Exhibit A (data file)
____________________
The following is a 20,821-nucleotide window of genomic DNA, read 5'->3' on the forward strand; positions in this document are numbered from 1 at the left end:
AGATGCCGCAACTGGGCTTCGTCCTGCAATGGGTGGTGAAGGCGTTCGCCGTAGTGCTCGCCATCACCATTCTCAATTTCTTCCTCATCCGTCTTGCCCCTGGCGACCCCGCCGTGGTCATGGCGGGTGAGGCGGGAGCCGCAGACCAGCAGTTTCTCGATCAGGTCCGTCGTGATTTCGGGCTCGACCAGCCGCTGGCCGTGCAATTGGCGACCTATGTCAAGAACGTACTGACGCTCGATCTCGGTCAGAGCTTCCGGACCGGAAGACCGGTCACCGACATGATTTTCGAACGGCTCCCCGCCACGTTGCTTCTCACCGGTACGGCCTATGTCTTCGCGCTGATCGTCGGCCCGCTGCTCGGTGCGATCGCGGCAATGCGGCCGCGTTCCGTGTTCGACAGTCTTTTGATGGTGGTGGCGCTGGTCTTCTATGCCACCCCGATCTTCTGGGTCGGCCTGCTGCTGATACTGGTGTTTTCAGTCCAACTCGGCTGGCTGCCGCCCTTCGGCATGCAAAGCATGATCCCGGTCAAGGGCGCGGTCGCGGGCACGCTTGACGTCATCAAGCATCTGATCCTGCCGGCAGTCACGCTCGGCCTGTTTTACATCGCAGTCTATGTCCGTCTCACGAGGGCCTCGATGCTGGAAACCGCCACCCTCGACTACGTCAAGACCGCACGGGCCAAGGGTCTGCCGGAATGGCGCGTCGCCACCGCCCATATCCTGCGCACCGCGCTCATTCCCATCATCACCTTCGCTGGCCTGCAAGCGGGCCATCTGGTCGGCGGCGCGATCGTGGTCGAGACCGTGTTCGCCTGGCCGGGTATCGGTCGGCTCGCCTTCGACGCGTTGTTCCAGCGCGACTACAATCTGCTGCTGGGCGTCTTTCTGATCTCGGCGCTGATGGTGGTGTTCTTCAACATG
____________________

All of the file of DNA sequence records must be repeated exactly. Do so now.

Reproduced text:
The following is a 20,821-nucleotide window of genomic DNA, read 5'->3' on the forward strand; positions in this document are numbered from 1 at the left end:
AGATGCCGCAACTGGGCTTCGTCCTGCAATGGGTGGTGAAGGCGTTCGCCGTAGTGCTCGCCATCACCATTCTCAATTTCTTCCTCATCCGTCTTGCCCCTGGCGACCCCGCCGTGGTCATGGCGGGTGAGGCGGGAGCCGCAGACCAGCAGTTTCTCGATCAGGTCCGTCGTGATTTCGGGCTCGACCAGCCGCTGGCCGTGCAATTGGCGACCTATGTCAAGAACGTACTGACGCTCGATCTCGGTCAGAGCTTCCGGACCGGAAGACCGGTCACCGACATGATTTTCGAACGGCTCCCCGCCACGTTGCTTCTCACCGGTACGGCCTATGTCTTCGCGCTGATCGTCGGCCCGCTGCTCGGTGCGATCGCGGCAATGCGGCCGCGTTCCGTGTTCGACAGTCTTTTGATGGTGGTGGCGCTGGTCTTCTATGCCACCCCGATCTTCTGGGTCGGCCTGCTGCTGATACTGGTGTTTTCAGTCCAACTCGGCTGGCTGCCGCCCTTCGGCATGCAAAGCATGATCCCGGTCAAGGGCGCGGTCGCGGGCACGCTTGACGTCATCAAGCATCTGATCCTGCCGGCAGTCACGCTCGGCCTGTTTTACATCGCAGTCTATGTCCGTCTCACGAGGGCCTCGATGCTGGAAACCGCCACCCTCGACTACGTCAAGACCGCACGGGCCAAGGGTCTGCCGGAATGGCGCGTCGCCACCGCCCATATCCTGCGCACCGCGCTCATTCCCATCATCACCTTCGCTGGCCTGCAAGCGGGCCATCTGGTCGGCGGCGCGATCGTGGTCGAGACCGTGTTCGCCTGGCCGGGTATCGGTCGGCTCGCCTTCGACGCGTTGTTCCAGCGCGACTACAATCTGCTGCTGGGCGTCTTTCTGATCTCGGCGCTGATGGTGGTGTTCTTCAACATG